In sum, FERC provided no additional clarity on the issue of substantive changes. It also could have used the case to deal with the vexing issue of when affiliation should be disclosed on Form 556 as to a proposed project that is siting within 10 miles of an affiliated project(s). Given that FERC has effectively recently ruled that it is fine for a Form 556 to be inaccurate, if there is no need for QF status until a later date (Irradiant Partners, LP), a developer may be tempted to delay revealing affiliations. This strategy should be rejected by FERC on the grounds that absent an accurate Form 556, revealing affiliations, a proposed QF should not be able to seek a PURPA contract, as the entire contracting process may be a waste of time if it is later revealed the one-mile or the one-ten mile rules should have applied and the small power production QF is no longer eligible for a PURPA contract based on the belated revelation.

In the Dalreed Solar order, FERC provided a small degree of clarity as to how it would conduct same-site analysis under the one-ten mile rule found in 18 C.F.R. § 292.204(a)(2)(i)(C). Portland General argued to FERC that the affiliated QFs within ten miles and Dalreed Solar:

  • are all solar photovoltaic facilities;
  • share a common off-taking utility;
  • are all located on property owned by one LLC;
  • share the same 200 MW interconnection request with PGE;
  • share busses, step-up transformers, relays, and other interconnection facilities;
  • possibly would share common access and easements;
  • are all being developed by one entity – Energy of Utah; and
  • are expected to all have PPAs within 12 months of each other.

These facts combined probably also constituted a “slam dunk” as to Dalreed Solar being considered part of the same small power production QF as its affiliates, which would have put the grouping over the 80 MW limit for a small power production QF. In finding that Dalreed Solar would be a same-site facility as its affiliates, FERC recounted basically all of Portland General’s facts, but did not distinguish which facts might be more or less important. Given that Order No. 872 was issued by a different set of Commissioners and remains outstanding on appeal, the fact that its clear intent was upheld sends a signal to the industry that as long as the new regulations remain in place, they will be enforced as intended, as nearly every factor FERC indicated would be examined would have led to a same-site conclusion.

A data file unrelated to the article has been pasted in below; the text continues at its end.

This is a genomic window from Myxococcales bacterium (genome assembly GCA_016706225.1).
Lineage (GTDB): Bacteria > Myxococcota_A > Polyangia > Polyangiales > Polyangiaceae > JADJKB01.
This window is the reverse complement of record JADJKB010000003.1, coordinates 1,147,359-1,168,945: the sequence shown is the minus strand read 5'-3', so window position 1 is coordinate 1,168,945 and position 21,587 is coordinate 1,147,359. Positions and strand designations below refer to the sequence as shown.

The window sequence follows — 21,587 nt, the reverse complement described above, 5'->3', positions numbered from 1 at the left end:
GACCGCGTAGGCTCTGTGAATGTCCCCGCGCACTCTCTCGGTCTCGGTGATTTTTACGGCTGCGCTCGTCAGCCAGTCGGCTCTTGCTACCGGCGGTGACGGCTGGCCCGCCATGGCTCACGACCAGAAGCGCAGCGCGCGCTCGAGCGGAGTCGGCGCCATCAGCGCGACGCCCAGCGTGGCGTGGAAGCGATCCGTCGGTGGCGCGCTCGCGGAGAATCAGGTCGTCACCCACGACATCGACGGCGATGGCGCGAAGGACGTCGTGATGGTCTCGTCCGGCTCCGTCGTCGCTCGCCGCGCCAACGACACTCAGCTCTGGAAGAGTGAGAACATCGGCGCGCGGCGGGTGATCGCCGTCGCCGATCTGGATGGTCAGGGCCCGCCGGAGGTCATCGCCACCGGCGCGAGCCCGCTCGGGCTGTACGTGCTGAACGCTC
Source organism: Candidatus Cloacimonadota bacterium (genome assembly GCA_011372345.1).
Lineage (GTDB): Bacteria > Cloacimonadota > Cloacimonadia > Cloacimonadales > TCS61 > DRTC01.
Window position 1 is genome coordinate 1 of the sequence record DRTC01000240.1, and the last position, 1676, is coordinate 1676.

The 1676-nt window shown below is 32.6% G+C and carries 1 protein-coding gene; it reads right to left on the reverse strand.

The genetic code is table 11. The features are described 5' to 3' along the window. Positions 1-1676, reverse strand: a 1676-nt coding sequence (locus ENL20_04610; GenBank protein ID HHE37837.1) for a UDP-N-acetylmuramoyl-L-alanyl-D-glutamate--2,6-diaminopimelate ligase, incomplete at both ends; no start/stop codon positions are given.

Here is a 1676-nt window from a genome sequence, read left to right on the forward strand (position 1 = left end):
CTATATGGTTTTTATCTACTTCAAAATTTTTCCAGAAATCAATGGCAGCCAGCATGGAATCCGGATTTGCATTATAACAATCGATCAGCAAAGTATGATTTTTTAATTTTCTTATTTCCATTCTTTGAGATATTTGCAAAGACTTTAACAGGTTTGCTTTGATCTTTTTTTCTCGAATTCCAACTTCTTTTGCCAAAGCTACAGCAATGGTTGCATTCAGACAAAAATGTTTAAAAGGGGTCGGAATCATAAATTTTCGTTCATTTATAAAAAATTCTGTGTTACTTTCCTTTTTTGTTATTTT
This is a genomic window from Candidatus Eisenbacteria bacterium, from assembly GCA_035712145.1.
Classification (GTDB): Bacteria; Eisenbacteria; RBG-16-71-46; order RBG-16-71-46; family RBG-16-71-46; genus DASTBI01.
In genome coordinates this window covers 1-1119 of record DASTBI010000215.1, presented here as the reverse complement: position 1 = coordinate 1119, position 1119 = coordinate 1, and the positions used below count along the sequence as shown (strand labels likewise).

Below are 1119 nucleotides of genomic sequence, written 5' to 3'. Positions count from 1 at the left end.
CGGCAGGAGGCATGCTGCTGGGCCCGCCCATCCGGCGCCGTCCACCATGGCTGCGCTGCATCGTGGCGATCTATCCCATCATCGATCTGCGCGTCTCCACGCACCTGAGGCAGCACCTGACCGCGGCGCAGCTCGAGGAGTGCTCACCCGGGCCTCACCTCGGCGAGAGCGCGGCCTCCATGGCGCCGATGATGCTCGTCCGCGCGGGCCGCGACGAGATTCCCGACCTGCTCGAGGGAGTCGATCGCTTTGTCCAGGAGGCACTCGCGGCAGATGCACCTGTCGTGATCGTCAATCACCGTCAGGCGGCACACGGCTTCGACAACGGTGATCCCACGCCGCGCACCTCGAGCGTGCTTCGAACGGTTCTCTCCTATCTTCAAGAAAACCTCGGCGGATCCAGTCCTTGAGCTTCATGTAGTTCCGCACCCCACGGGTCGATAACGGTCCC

Perhaps more interesting were FERC’s comments on some of Dalreed Solar’s “defenses.” First, FERC rejected the argument that failed negotiations with the first off-taker were to blame, noting that it cannot conditionally affirm QF status for a facility based upon one of the factors changing before the facility reaches commercial operation. Second, FERC rejected a rather strained argument that “interconnection factors” should be ignored in its same-site analysis. Third, in light (pun intended) of arguments that this particular region was ideal for solar QFs for several reasons, FERC stated that “there is nothing unique about this particular location” or the “need to be located in this particular configuration.” A waiver request also was rejected, largely because the parcels of land the various facilities were on were not “sufficiently, uniquely distinguishable” to justify granting waiver.